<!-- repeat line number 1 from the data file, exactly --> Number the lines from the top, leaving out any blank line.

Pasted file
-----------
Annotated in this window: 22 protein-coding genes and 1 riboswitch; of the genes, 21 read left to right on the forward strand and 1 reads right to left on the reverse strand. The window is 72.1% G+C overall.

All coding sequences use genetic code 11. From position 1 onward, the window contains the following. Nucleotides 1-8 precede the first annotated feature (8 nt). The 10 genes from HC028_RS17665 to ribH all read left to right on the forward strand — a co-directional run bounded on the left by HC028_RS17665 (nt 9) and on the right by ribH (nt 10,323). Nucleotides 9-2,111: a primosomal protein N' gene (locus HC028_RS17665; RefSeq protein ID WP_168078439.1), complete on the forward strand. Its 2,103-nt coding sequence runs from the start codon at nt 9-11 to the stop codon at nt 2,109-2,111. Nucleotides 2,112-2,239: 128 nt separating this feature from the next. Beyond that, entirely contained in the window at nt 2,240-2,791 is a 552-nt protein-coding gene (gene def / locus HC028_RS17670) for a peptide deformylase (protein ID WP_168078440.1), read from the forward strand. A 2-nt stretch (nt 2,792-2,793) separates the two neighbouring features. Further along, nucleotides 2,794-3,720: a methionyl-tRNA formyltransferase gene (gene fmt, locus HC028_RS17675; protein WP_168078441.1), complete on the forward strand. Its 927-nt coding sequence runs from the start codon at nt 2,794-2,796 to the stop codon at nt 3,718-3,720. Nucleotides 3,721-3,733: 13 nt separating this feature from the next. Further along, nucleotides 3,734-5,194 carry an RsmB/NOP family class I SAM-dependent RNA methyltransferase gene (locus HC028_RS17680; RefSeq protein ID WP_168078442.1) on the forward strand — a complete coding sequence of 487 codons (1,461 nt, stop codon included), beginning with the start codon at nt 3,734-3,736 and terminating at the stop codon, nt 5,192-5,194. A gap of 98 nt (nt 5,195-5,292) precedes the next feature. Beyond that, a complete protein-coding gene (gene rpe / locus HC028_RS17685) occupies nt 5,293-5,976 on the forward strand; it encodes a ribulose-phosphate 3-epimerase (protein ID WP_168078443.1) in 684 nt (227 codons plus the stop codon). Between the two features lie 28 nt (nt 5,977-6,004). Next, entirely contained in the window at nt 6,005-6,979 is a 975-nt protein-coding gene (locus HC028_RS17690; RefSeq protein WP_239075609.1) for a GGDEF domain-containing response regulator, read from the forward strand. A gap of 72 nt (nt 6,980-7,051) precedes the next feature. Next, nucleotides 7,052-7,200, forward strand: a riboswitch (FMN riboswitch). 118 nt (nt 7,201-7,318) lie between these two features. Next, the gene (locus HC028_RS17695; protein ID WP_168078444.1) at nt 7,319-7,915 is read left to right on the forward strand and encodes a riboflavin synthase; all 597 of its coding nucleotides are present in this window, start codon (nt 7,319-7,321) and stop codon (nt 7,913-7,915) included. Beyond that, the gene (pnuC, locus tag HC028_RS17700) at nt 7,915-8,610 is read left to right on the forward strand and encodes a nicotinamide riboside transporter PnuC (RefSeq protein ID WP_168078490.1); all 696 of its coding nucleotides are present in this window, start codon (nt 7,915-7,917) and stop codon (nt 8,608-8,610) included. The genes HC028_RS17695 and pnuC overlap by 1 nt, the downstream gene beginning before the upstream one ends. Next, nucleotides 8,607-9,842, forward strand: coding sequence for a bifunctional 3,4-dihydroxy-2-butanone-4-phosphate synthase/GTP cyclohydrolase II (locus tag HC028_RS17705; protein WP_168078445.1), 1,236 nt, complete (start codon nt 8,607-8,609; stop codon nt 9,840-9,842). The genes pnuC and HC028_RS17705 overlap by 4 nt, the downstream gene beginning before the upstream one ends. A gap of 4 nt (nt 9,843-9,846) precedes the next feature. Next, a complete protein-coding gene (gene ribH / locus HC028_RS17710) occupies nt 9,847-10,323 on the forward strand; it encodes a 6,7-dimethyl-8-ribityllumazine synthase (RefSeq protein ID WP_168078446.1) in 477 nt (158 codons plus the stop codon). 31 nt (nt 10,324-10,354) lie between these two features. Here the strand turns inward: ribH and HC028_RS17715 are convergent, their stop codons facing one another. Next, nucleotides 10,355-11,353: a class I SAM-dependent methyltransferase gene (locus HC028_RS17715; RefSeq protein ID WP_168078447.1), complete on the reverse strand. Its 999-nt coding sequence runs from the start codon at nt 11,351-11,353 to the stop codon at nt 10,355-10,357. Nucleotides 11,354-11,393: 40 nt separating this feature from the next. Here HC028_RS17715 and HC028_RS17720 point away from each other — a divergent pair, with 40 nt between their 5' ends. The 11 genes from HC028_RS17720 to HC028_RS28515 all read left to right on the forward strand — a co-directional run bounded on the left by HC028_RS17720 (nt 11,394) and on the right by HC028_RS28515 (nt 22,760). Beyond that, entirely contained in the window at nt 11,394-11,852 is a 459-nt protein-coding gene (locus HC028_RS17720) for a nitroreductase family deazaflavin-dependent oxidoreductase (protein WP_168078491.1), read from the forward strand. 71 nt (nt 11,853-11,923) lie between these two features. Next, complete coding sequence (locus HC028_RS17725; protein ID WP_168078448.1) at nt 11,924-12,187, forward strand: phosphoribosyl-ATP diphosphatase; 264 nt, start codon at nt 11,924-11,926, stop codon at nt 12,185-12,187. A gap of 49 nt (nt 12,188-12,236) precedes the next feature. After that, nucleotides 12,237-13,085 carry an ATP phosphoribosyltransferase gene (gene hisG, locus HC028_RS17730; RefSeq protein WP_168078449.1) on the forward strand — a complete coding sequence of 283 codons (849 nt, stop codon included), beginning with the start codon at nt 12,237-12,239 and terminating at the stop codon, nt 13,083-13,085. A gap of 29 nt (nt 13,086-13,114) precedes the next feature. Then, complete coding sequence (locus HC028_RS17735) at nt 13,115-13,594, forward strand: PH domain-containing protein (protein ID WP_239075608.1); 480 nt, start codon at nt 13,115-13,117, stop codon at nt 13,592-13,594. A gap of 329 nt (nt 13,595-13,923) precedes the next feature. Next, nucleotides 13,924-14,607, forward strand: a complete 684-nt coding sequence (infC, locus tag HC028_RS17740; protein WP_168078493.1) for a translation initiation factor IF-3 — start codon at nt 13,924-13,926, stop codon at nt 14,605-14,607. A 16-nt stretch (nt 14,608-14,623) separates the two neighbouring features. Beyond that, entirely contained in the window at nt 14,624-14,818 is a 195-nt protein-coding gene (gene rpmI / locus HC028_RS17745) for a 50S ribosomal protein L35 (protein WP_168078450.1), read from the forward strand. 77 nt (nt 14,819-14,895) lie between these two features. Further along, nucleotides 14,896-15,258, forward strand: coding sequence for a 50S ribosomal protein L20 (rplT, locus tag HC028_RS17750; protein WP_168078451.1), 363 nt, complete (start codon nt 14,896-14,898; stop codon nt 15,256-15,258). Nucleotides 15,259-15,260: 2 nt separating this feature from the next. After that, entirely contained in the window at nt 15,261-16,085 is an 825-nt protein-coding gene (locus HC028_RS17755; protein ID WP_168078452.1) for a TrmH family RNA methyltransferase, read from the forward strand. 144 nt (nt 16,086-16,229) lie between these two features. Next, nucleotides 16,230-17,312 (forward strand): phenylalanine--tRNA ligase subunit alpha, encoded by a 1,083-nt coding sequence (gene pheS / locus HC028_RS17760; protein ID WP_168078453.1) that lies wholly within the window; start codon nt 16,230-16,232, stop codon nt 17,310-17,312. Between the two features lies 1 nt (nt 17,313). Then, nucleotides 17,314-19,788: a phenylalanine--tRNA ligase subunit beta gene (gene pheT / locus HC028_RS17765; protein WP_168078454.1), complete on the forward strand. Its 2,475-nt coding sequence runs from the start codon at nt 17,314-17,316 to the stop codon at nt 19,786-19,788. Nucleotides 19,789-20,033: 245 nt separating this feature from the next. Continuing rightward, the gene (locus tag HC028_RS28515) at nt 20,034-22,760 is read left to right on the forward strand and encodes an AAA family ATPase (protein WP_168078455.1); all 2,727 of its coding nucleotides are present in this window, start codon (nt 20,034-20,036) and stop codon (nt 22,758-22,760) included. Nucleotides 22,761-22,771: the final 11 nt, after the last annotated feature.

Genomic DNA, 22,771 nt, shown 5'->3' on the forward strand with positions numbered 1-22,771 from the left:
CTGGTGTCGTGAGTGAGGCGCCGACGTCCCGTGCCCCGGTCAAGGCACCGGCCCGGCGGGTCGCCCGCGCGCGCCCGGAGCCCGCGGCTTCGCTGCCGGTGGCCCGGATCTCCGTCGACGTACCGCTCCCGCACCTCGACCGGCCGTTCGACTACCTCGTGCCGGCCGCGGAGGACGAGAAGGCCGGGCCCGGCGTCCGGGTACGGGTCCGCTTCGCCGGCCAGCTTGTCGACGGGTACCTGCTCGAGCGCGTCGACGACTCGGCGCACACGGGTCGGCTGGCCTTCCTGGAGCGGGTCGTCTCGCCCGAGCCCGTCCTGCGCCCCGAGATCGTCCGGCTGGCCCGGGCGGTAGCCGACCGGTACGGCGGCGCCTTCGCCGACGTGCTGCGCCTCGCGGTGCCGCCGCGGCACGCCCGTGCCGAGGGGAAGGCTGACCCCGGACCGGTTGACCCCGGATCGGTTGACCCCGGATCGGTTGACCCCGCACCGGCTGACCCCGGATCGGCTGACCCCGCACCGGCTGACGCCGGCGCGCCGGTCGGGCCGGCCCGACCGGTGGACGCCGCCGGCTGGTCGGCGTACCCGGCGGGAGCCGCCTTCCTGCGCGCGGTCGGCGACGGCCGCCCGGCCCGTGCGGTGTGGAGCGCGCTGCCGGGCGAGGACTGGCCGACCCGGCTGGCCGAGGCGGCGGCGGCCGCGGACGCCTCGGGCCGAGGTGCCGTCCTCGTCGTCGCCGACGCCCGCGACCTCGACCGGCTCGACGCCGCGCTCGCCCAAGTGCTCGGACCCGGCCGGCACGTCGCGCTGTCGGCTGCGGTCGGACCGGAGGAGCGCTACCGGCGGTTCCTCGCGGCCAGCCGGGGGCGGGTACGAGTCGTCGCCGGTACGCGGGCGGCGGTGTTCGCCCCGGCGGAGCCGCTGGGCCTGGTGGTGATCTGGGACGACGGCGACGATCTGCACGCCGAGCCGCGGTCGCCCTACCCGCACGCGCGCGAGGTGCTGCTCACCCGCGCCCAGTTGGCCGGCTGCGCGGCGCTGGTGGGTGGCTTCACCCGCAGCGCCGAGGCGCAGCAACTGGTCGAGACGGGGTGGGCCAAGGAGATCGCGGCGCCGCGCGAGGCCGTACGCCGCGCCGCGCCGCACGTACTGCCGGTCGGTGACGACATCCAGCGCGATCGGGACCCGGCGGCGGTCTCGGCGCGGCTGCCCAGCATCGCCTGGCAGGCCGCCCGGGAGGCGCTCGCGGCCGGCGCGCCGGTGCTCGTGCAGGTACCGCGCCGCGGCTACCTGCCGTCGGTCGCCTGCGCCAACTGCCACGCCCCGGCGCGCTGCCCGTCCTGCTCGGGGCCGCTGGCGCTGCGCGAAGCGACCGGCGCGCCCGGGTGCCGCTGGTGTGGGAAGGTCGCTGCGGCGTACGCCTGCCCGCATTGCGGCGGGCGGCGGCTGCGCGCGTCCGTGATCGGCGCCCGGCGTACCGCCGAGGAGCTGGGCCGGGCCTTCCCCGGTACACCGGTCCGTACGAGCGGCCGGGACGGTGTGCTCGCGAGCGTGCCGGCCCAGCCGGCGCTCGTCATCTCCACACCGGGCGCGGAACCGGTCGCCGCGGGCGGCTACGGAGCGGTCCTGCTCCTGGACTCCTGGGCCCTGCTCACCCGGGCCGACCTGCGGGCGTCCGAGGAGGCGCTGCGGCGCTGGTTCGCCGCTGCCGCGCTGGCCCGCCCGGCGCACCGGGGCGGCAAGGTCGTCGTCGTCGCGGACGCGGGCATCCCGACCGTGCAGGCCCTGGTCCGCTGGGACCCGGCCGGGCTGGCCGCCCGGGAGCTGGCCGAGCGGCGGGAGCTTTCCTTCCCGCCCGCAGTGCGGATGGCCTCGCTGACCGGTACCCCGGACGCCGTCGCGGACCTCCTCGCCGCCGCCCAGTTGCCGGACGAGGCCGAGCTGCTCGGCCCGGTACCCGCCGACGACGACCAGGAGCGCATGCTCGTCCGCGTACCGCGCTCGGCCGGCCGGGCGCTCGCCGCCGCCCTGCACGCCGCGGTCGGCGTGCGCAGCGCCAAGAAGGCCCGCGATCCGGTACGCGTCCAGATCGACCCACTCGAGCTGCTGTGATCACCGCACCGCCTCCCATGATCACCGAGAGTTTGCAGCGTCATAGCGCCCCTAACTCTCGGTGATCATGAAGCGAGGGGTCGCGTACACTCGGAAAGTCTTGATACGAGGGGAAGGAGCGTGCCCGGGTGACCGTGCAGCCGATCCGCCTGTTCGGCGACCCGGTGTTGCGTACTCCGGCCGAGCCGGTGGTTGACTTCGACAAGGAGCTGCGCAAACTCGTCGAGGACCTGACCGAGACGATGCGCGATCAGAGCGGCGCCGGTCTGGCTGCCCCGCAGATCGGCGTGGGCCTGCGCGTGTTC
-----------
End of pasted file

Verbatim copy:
Annotated in this window: 22 protein-coding genes and 1 riboswitch; of the genes, 21 read left to right on the forward strand and 1 reads right to left on the reverse strand. The window is 72.1% G+C overall.